As investors we constantly try to maximise our returns and by using the saltydog data we can hopefully identify the best funds to do that. Whilst choosing the funds may be key to your performance, of almost equal importance is choosing the correct tax wrapper in which to hold those funds.
Table Of Contents
Whether it is ISAs, pensions, unit trusts or investment bonds, different wrappers will suit investors at different points in their life. It is too big a subject to fully cover on this page but here are some of the key facts that you should consider when investing your money.
Investments grow free of any type of tax and offer complete access to your money at any time. Any fund switches you make within the ISA are also free of any liability. The downside is that you are limited to a maximum investment each tax year of £11,280 (2012/12) so you should always ensure that you make full use of your allowances wherever possible.
Collectives (Unit Trusts/OEICS)
For those investors that have made full use of their ISA allowance this may well be the next choice an just like an ISA you have full access to your investment.
Within a Collective wrapper any sale of units/shares, including fund switches, will be deemed a disposal for Capital Gains Tax (CGT) purposes and may incur a tax charge if the level of gains exceeds your annual allowance of £10,600 (2012/13).
Income tax on dividends arising within a collective will only be an issue for higher rate tax payers but your wrapper provider should provide you with a consolidated tax voucher containing this information at the end of each tax year.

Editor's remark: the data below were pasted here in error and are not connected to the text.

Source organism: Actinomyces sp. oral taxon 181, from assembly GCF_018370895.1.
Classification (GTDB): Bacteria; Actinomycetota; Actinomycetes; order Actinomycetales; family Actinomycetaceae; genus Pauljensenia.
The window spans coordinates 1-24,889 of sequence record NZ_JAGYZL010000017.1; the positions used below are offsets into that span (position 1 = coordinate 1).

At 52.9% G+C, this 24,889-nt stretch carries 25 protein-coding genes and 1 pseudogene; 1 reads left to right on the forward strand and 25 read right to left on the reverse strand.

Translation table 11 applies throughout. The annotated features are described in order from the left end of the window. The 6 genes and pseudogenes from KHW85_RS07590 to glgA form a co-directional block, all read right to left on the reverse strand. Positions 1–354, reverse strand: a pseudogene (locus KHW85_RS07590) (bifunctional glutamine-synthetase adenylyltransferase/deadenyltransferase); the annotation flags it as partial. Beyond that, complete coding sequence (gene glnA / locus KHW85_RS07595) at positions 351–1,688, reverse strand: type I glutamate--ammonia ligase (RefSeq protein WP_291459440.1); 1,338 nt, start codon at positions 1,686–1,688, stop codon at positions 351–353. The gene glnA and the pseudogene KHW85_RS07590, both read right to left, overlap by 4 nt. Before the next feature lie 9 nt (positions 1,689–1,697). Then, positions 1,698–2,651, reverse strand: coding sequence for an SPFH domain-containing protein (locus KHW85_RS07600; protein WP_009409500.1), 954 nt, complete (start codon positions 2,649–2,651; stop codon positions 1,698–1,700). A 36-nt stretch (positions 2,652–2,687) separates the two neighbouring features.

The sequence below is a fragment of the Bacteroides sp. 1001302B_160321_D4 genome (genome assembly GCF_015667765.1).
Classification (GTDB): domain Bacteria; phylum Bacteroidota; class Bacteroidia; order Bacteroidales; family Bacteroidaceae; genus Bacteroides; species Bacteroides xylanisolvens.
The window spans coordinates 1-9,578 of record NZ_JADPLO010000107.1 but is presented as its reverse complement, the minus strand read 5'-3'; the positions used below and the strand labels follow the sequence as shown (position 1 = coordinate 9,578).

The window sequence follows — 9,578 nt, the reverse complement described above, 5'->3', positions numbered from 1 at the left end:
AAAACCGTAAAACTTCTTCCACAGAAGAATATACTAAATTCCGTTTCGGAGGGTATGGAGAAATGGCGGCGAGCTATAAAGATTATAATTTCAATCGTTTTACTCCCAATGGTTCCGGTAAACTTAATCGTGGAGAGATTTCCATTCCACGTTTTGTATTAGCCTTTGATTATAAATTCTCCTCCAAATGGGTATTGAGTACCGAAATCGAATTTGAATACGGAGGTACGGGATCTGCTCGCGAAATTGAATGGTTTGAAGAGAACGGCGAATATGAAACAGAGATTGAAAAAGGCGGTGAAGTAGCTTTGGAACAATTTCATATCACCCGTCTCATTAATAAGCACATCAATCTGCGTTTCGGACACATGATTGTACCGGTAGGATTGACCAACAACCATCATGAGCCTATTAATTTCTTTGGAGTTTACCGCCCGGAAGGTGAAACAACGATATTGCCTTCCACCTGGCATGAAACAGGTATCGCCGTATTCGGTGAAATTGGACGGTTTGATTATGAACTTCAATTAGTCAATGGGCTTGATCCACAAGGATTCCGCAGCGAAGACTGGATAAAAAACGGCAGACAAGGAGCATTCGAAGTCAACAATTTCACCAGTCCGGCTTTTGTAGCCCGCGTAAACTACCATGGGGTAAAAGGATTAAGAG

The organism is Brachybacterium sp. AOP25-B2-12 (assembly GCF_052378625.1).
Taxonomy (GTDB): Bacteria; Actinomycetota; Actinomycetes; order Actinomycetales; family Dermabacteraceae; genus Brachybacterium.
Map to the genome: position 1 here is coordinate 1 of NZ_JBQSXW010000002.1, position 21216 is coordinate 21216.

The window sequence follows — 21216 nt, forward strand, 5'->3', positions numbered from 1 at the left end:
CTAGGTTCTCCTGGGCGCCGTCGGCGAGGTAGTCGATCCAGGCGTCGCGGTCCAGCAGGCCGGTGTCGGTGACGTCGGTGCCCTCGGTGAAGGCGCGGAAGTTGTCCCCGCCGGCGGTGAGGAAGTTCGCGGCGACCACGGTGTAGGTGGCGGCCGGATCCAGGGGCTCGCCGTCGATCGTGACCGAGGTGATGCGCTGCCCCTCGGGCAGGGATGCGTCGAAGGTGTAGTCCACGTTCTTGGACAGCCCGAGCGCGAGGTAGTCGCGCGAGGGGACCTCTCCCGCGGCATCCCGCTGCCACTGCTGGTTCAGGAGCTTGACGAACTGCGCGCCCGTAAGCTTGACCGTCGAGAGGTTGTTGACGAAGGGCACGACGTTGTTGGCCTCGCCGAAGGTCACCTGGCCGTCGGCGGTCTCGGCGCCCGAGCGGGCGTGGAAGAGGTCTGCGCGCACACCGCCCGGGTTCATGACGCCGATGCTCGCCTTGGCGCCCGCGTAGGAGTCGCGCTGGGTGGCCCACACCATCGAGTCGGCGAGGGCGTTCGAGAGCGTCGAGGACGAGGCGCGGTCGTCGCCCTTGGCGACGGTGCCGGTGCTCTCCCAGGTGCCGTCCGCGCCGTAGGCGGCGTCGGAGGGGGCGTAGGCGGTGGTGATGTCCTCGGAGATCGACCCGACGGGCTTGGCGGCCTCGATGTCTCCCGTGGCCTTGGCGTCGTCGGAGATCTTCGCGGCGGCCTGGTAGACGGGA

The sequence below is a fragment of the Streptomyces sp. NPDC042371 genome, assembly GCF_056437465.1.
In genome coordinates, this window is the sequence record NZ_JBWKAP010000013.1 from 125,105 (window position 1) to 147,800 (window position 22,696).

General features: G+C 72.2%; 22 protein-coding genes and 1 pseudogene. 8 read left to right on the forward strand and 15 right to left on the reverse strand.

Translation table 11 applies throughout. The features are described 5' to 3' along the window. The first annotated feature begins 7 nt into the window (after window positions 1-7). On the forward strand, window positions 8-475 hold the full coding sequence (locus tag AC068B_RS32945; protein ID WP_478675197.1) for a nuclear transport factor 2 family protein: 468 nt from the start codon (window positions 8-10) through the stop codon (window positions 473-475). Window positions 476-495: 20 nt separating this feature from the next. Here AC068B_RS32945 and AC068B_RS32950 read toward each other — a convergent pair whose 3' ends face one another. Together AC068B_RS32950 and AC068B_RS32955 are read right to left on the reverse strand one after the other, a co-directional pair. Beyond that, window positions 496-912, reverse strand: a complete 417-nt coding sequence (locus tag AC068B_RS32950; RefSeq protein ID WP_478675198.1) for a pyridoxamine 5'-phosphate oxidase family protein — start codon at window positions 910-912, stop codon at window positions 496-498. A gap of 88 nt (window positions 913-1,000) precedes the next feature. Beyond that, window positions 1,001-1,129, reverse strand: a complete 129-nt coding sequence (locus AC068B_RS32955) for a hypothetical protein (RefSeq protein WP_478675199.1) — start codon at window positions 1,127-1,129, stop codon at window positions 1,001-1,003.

Like an ISA, pension funds grow virtually free of any tax but by far the biggest advantage is the tax relief available on any personal contributions you make, effectively boosting the value of your investment overnight by as much as 50%. The government’s generosity does however come with certain restrictions. Once invested the earliest you can access your investment is age 55 and even then you can only take 25% of its value as a (tax-free) lump sum. The rest has to be paid as an income which will be subject to income tax.
Onshore Investment Bonds
These have become less popular over the years compared to collectives because all returns are subject to a company life office tax of between 16% and 20% irrespective of the investors tax status, with higher rate payers subject to a further charge on top. These may still appeal to higher rate tax payers wanting to take an income from their investment as they can withdraw up to 5% each year and defer the tax calculation to a time in the future when they become a basic rate tax payer.
Offshore Investment Bonds
These will not be subject to tax whilst they remain outside the UK. However investors should remember that any gains are taxed at their marginal (highest) rate of income tax when they remit them back to the UK. The ability to assign all or part of these bonds to non-tax payers can make them attractive to investors wishing to make gifts to children or grandchildren.
Clearly there are a lot of considerations to make before deciding on the correct tax wrapper(s) for you, so seeking professional advice on this subject is essential if you want to keep the tax man out of your pockets.